Interview With Mass Effect: Redemption Co-Writer JJM

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Set to launch in conjunction with Mass Effect 2 in January, BioWare and Dark Horse Comics have teamed up for a 4-issue miniseries dubbed Mass Effect: Redemption. We sat down with co-writer John Jackson Miller of Star Wars: KOTOR fame to talk about space operas and Shephard, among other things.

The setting for this story, The Terminus System, sounds like a sci-fi wild west. ME has been termed a space-opera in the past. Do you think either of these terms apply?

John Jackson Miller: I think popular interest in space operas and westerns springs from the same thing, which is a desire to get out and explore unknown frontiers and find adventures in places we’ve never seen before. Places where the rules may not be exactly the same as what we’re used to, or comfortable with. Places where we can really see heroes tested, somewhere far from safety, where they’re flying without a net. In space, you can’t call 911.

As the story of MASS EFFECT: REDEMPTION progresses, you really do have that feeling. There isn’t an authority that Liara T’Soni can appeal to for help — on the space station Omega, even people that seem to want to help her have their own interests and motivations. They may not be reliable. You get the feeling that you’re well beyond the realm of law and order, where if you want to do the right thing, as she does, you’ve got to convince others that it’s in their self-interest, too.

Heroism isn’t impossible on the frontier — it just takes a little more work. And that’s why I think we see so many stories set there. It boosts the difficulty factor.

Is it difficult turning off your ‘human’ nature when writing for dozens of alien species? How do you go about creating so many different cultures and having a setting where they are all familiar with one another already? Did you ever feel like you were recreating Mos Eisley?

JJM: A bit — but then had a bit of experience at this writing STAR WARS: KNIGHTS OF THE OLD REPUBLIC comics for Dark Horse and Star Wars prose for Del Rey. In all these cases you’re dealing with various different peoples that have shared living space for a long time — in Mass Effect, the humans are actually relative newcomers to the galactic community. They all have their own distinct cultures and histories, but they all have this intersection of interests that requires them to interact in places like the Citadel and, in the comics, Omega. No two species have the same attitude about events going on around them — and everyone sees humanity in a different light.

It’s a great help in writing that the species are already very well-defined, so I have a good idea where they’re coming from and what sorts of things they would be likely to say to one another. There’s no generic aliens anywhere — just about any character that has something to say is someone we know something about.

It was also helpful working with Bioware’s Mac Walters, who plotted the series; he went over all the dialogue carefully and made sure it meshed with what we know of the different species from the game world.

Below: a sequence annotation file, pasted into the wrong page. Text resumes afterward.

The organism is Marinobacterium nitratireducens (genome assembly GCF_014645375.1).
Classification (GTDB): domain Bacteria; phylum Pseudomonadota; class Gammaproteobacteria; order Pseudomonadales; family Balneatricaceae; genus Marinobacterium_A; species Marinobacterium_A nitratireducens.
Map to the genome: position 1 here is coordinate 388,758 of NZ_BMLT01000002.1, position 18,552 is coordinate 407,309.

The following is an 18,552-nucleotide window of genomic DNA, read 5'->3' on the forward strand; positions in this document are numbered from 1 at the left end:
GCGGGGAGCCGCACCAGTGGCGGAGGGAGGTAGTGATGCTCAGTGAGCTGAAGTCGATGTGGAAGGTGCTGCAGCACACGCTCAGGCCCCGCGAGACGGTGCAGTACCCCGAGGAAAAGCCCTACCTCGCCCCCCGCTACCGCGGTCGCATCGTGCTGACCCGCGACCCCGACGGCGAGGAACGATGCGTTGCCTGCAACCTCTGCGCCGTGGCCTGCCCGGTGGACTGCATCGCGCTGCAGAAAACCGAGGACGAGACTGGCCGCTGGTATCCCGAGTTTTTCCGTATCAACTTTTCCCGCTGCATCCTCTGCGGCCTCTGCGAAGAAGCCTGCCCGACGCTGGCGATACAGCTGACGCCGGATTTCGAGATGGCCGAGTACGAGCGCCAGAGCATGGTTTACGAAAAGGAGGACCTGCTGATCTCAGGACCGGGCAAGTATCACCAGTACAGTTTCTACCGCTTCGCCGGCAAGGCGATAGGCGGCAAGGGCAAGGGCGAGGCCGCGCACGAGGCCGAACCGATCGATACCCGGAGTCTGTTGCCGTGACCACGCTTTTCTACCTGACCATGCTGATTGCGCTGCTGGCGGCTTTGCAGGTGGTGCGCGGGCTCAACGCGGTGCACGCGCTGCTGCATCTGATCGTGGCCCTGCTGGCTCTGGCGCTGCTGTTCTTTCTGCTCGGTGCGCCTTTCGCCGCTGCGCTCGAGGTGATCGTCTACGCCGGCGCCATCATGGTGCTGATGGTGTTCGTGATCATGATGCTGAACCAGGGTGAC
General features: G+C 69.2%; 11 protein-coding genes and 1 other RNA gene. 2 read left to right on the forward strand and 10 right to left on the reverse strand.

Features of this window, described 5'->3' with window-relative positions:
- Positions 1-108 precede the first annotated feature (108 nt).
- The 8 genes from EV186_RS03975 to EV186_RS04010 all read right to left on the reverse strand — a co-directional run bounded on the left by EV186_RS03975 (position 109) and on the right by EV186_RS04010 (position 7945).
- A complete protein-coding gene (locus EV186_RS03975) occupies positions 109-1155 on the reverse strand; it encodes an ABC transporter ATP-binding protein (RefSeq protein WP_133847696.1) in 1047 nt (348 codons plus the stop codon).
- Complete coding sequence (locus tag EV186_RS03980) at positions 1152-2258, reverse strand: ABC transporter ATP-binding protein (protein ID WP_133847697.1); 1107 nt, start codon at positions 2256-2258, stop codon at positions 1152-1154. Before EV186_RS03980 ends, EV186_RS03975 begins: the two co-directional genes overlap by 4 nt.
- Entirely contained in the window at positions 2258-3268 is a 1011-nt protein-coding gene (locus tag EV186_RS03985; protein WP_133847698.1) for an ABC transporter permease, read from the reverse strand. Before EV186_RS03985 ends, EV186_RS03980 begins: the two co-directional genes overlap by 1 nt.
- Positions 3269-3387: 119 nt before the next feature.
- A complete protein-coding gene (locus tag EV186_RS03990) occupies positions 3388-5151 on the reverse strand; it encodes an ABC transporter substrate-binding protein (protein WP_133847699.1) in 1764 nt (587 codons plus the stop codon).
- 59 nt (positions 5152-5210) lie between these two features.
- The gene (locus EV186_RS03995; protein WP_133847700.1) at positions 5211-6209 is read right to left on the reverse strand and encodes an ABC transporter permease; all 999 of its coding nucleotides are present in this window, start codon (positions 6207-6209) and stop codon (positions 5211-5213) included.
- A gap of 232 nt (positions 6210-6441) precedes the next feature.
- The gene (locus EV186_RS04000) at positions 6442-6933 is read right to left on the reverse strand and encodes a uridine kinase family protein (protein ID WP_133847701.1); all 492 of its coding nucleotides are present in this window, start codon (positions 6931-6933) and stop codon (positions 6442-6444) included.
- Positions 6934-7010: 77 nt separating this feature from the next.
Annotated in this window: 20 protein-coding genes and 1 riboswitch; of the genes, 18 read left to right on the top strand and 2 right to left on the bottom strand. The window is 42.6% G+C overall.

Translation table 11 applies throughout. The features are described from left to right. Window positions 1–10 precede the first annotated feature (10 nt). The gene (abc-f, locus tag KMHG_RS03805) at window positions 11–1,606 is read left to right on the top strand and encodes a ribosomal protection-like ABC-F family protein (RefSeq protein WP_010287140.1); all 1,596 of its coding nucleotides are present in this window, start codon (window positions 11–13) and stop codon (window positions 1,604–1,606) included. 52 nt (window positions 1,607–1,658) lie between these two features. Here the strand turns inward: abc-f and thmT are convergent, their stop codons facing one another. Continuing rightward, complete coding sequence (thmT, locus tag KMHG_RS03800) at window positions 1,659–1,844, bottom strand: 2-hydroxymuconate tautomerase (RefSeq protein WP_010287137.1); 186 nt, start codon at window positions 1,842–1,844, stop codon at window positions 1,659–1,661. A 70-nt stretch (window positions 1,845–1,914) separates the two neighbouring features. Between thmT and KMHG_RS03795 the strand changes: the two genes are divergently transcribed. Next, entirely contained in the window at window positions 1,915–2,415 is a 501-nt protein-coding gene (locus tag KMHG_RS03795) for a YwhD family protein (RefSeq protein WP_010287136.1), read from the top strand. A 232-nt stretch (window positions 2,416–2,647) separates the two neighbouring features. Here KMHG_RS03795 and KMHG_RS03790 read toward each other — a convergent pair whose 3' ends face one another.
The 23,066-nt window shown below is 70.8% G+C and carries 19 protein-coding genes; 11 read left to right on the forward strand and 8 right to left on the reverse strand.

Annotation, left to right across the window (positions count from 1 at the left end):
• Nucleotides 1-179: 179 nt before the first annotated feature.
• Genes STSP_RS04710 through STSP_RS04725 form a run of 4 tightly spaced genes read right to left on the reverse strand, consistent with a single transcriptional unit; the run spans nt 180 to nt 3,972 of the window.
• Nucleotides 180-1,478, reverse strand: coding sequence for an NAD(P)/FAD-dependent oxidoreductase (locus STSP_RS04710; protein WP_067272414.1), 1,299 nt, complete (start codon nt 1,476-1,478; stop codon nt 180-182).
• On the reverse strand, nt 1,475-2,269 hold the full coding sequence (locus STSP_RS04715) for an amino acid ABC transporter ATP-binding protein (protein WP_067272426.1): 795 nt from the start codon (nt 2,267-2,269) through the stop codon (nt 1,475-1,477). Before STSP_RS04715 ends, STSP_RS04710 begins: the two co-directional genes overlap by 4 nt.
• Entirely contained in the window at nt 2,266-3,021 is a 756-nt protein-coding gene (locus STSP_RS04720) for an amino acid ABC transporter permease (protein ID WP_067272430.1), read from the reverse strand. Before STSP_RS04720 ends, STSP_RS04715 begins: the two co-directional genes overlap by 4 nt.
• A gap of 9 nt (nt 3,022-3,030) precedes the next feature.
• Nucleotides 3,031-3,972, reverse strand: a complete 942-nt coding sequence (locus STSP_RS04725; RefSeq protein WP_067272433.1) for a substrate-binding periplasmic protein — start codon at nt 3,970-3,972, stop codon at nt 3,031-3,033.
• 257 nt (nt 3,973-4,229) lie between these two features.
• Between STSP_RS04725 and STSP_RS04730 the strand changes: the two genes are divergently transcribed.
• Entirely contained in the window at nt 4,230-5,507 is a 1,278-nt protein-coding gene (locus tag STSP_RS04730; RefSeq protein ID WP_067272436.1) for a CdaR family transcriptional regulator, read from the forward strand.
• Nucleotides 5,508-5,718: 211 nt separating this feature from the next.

How much care did you take to accommodate readers who have never played the original game or who might not play the second game? Are there necessary lead-ins or planned cliffhanger endings that either game would expand on?

JJM: Every comic book is someone’s first. So I’ve always tried to approach every story I’m working on — whether it’s Star Wars, Iron Man, or Mass Effect — with the new reader in mind. We always try to lay the groundwork in dialogue or captions, even if we’re in the middle of the action. And then, we also have a recap page in the inside front cover to help as well.

We handle the game situation in the same way. We don’t assume that everyone has played MASS EFFECT, so we really try to establish the flavor of the universe and some of the rules of how things work. We identify biotic powers when they’re being used; we name different species when we meet them. But it’s not all exposition: In the case of the Elcor, we get a good idea about how their species acts and is seen by others right in a single conversation.

As to lead-ins, the comics do address things that happened in the previous game — like events at the Citadel — and we also get into some of the material that’s in the prologue content for Mass Effect 2. Again, the assumption is not that everyone’s seen everything already — but we do hope that comics readers will find the world interesting enough to go explore the games for themselves.

One of the hallmarks of games done by Bioware is that the players can choose some very noble or very despicable actions. Is this freedom still felt in this story? If I was a real bastard in ME will Dr. Liara T’Soni’s actions still make sense here?

JJM: Without giving anything away, we do handle that challenge pretty well. Whatever decisions the character made as Commander Shepard, we are presuming that the game was completed — in which case some things hold true regardless of how the character played. Shepard is still a vital player in the cosmic drama that’s going on, and the focus of a lot of attention. A lot of galactic players have an interest in where Commander Shepard is; in our story, we get to see quite a few of them.

[time-flipping-book pages=7505|7506|7507|7508|7509|7510|7511]

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